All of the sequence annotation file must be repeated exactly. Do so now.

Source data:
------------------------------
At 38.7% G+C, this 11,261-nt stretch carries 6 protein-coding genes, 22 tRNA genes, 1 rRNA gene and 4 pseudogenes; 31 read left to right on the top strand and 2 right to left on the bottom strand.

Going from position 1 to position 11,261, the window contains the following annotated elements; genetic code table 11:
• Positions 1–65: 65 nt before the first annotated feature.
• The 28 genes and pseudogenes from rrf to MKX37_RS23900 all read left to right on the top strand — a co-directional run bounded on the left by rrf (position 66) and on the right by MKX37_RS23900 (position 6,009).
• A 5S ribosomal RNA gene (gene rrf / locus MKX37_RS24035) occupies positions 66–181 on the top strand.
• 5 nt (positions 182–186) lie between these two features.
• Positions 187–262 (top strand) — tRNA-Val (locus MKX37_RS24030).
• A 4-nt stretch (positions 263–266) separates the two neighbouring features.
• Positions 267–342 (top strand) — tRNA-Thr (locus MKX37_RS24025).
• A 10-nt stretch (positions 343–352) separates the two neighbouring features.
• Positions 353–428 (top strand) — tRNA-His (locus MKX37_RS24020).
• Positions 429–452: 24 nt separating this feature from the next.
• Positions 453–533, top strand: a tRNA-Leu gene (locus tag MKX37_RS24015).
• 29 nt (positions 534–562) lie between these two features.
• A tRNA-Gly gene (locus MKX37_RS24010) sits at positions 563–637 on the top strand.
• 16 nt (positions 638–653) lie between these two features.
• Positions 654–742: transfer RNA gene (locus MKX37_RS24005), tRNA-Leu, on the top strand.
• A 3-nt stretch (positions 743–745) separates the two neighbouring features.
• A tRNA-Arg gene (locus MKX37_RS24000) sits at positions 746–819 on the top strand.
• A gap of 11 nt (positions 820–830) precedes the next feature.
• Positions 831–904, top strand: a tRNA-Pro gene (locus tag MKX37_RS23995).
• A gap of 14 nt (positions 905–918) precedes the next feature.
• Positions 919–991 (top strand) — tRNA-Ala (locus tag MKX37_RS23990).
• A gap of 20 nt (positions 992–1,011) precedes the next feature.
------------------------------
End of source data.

At 38.7% G+C, this 11,261-nt stretch carries 6 protein-coding genes, 22 tRNA genes, 1 rRNA gene and 4 pseudogenes; 31 read left to right on the top strand and 2 right to left on the bottom strand.

Going from position 1 to position 11,261, the window contains the following annotated elements; genetic code table 11:
• Positions 1–65: 65 nt before the first annotated feature.
• The 28 genes and pseudogenes from rrf to MKX37_RS23900 all read left to right on the top strand — a co-directional run bounded on the left by rrf (position 66) and on the right by MKX37_RS23900 (position 6,009).
• A 5S ribosomal RNA gene (gene rrf / locus MKX37_RS24035) occupies positions 66–181 on the top strand.
• 5 nt (positions 182–186) lie between these two features.
• Positions 187–262 (top strand) — tRNA-Val (locus MKX37_RS24030).
• A 4-nt stretch (positions 263–266) separates the two neighbouring features.
• Positions 267–342 (top strand) — tRNA-Thr (locus MKX37_RS24025).
• A 10-nt stretch (positions 343–352) separates the two neighbouring features.
• Positions 353–428 (top strand) — tRNA-His (locus MKX37_RS24020).
• Positions 429–452: 24 nt separating this feature from the next.
• Positions 453–533, top strand: a tRNA-Leu gene (locus tag MKX37_RS24015).
• 29 nt (positions 534–562) lie between these two features.
• A tRNA-Gly gene (locus MKX37_RS24010) sits at positions 563–637 on the top strand.
• 16 nt (positions 638–653) lie between these two features.
• Positions 654–742: transfer RNA gene (locus MKX37_RS24005), tRNA-Leu, on the top strand.
• A 3-nt stretch (positions 743–745) separates the two neighbouring features.
• A tRNA-Arg gene (locus MKX37_RS24000) sits at positions 746–819 on the top strand.
• A gap of 11 nt (positions 820–830) precedes the next feature.
• Positions 831–904, top strand: a tRNA-Pro gene (locus tag MKX37_RS23995).
• A gap of 14 nt (positions 905–918) precedes the next feature.
• Positions 919–991 (top strand) — tRNA-Ala (locus tag MKX37_RS23990).
• A gap of 20 nt (positions 992–1,011) precedes the next feature.